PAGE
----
Do you play games? Do you ever wonder if you’re using “the right” strategy? What makes one strategy better than another? In this course, we explore a branch of mathematics known as game theory, which answers these questions and many more. Game theory has many applications as we face dilemmas and conflicts every day, most of which we can treat as mathematical games. We consider significant global events from fields like diplomacy, political science, anthropology, philosophy, economics, and popular culture. Specific topics include two-person zero-sum games, two person non-zero-sum games, sequential games, multiplayer games, linear optimization, and voting and power theory.
  • Introduction to Investments

    In this course, students simulate the work of investors by working with the tools, theories, and decision-making practices that define smart investment. We explore concepts in finance and apply them to investment decisions in three primary contexts: portfolio management, venture capital, and social investing. After an introduction to theories about valuation and risk management, students simulate scenarios in which they must make decisions to grow an investment portfolio. They manage investments in stocks, bonds, and options to learn a range of strategies for increasing the value of their portfolios. In the second unit, they take the perspective of venture capital investors, analyzing startup companies and predicting their value before they become public. In the third unit, students examine case studies of investment funds that apply the tools of finance to power social change. Throughout the course, students learn from experts who have experience in identifying value and managing risk in global markets. They develop their own ideas about methods for taking calculated financial risks and leave this course not just with a simulated portfolio of investments, but the skills necessary to manage portfolios in the future.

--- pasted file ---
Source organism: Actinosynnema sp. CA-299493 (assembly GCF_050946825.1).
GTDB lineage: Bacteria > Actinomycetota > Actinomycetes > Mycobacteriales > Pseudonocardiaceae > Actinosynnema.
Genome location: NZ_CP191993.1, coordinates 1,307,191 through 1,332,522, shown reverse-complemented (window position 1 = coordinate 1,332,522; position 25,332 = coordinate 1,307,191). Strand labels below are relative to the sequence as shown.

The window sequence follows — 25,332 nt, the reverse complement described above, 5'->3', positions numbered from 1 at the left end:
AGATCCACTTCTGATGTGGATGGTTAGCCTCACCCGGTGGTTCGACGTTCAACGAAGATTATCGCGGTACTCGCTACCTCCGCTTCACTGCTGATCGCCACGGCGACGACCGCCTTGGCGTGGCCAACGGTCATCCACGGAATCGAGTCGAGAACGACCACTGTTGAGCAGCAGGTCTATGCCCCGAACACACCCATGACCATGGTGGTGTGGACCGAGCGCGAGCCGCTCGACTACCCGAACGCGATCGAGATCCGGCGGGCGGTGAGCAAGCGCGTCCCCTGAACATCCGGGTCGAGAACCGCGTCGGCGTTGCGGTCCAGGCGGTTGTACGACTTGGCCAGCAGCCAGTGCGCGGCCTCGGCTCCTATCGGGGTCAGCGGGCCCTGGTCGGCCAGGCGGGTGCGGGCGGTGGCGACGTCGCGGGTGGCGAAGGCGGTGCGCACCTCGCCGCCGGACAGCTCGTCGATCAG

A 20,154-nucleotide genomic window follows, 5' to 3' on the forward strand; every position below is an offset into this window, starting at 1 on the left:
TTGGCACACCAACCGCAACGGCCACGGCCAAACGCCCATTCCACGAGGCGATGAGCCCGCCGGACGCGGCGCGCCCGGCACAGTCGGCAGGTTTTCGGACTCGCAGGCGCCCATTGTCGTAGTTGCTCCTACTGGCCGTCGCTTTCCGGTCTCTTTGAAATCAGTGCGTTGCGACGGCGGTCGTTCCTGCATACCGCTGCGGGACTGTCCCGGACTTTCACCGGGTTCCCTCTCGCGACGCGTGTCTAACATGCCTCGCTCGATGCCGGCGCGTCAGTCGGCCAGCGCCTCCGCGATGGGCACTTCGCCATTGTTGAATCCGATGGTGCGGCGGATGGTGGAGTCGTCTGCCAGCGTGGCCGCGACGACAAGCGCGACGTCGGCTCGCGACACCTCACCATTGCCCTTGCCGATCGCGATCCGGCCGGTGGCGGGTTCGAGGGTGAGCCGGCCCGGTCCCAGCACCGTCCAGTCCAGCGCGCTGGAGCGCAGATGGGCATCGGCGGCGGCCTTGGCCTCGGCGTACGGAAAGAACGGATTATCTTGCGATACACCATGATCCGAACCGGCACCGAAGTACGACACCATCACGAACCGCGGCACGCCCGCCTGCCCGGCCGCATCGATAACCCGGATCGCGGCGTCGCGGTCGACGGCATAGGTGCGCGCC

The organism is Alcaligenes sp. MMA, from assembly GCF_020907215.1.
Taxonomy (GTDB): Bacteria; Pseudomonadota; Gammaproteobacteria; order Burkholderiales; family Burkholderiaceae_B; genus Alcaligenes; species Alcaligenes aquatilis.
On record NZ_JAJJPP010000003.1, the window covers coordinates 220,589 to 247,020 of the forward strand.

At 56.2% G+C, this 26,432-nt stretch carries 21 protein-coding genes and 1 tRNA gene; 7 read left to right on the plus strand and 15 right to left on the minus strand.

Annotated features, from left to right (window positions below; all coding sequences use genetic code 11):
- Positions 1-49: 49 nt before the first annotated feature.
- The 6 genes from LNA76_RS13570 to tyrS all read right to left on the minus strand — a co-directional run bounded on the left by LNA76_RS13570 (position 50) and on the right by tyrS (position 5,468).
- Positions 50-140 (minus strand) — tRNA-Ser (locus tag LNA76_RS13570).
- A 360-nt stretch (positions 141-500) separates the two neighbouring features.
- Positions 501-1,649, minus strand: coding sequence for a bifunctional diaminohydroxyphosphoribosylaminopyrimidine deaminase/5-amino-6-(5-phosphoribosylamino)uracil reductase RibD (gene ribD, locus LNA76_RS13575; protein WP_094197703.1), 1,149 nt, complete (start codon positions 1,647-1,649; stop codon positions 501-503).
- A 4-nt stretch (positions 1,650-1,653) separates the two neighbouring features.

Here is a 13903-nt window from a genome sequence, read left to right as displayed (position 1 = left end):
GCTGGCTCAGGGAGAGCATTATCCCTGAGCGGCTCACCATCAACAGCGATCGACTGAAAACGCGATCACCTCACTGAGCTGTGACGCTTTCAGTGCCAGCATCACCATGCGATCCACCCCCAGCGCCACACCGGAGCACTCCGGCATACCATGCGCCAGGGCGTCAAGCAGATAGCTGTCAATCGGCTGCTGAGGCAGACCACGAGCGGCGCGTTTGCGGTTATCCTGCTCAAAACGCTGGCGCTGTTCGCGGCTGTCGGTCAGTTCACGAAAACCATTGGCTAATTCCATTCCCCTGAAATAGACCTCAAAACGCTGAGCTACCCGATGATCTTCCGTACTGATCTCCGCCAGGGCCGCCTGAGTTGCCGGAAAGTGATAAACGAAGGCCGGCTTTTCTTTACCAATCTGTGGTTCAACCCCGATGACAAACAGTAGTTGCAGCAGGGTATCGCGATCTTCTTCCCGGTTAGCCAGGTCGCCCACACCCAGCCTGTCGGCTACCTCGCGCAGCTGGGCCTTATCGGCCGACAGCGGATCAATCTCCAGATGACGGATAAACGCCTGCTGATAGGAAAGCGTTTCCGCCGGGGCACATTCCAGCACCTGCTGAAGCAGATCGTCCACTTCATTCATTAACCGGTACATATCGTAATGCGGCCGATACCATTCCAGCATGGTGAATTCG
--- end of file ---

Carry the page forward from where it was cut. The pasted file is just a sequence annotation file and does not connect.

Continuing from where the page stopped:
• Introduction to Psychology